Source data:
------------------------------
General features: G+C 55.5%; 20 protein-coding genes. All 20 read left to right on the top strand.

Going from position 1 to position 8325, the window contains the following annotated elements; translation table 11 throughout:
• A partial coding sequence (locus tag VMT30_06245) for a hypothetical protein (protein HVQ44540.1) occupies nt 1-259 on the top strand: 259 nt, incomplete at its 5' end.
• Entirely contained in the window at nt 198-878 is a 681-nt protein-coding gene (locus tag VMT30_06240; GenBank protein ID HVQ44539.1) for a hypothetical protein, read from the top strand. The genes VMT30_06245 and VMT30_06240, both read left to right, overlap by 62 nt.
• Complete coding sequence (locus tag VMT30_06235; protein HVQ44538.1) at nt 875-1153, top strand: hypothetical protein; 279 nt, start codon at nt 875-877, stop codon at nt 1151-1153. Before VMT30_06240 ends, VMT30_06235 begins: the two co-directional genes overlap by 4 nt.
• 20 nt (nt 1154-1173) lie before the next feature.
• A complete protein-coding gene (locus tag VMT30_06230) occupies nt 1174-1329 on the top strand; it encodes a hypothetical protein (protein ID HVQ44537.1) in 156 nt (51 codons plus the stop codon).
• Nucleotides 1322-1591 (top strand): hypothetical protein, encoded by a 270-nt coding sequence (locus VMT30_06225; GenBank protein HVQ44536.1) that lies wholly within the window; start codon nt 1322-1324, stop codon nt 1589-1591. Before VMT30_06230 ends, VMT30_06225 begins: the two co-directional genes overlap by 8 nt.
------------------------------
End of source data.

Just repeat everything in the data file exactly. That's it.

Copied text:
General features: G+C 55.5%; 20 protein-coding genes. All 20 read left to right on the top strand.

Going from position 1 to position 8325, the window contains the following annotated elements; translation table 11 throughout:
• A partial coding sequence (locus tag VMT30_06245) for a hypothetical protein (protein HVQ44540.1) occupies nt 1-259 on the top strand: 259 nt, incomplete at its 5' end.
• Entirely contained in the window at nt 198-878 is a 681-nt protein-coding gene (locus tag VMT30_06240; GenBank protein ID HVQ44539.1) for a hypothetical protein, read from the top strand. The genes VMT30_06245 and VMT30_06240, both read left to right, overlap by 62 nt.
• Complete coding sequence (locus tag VMT30_06235; protein HVQ44538.1) at nt 875-1153, top strand: hypothetical protein; 279 nt, start codon at nt 875-877, stop codon at nt 1151-1153. Before VMT30_06240 ends, VMT30_06235 begins: the two co-directional genes overlap by 4 nt.
• 20 nt (nt 1154-1173) lie before the next feature.
• A complete protein-coding gene (locus tag VMT30_06230) occupies nt 1174-1329 on the top strand; it encodes a hypothetical protein (protein ID HVQ44537.1) in 156 nt (51 codons plus the stop codon).
• Nucleotides 1322-1591 (top strand): hypothetical protein, encoded by a 270-nt coding sequence (locus VMT30_06225; GenBank protein HVQ44536.1) that lies wholly within the window; start codon nt 1322-1324, stop codon nt 1589-1591. Before VMT30_06230 ends, VMT30_06225 begins: the two co-directional genes overlap by 8 nt.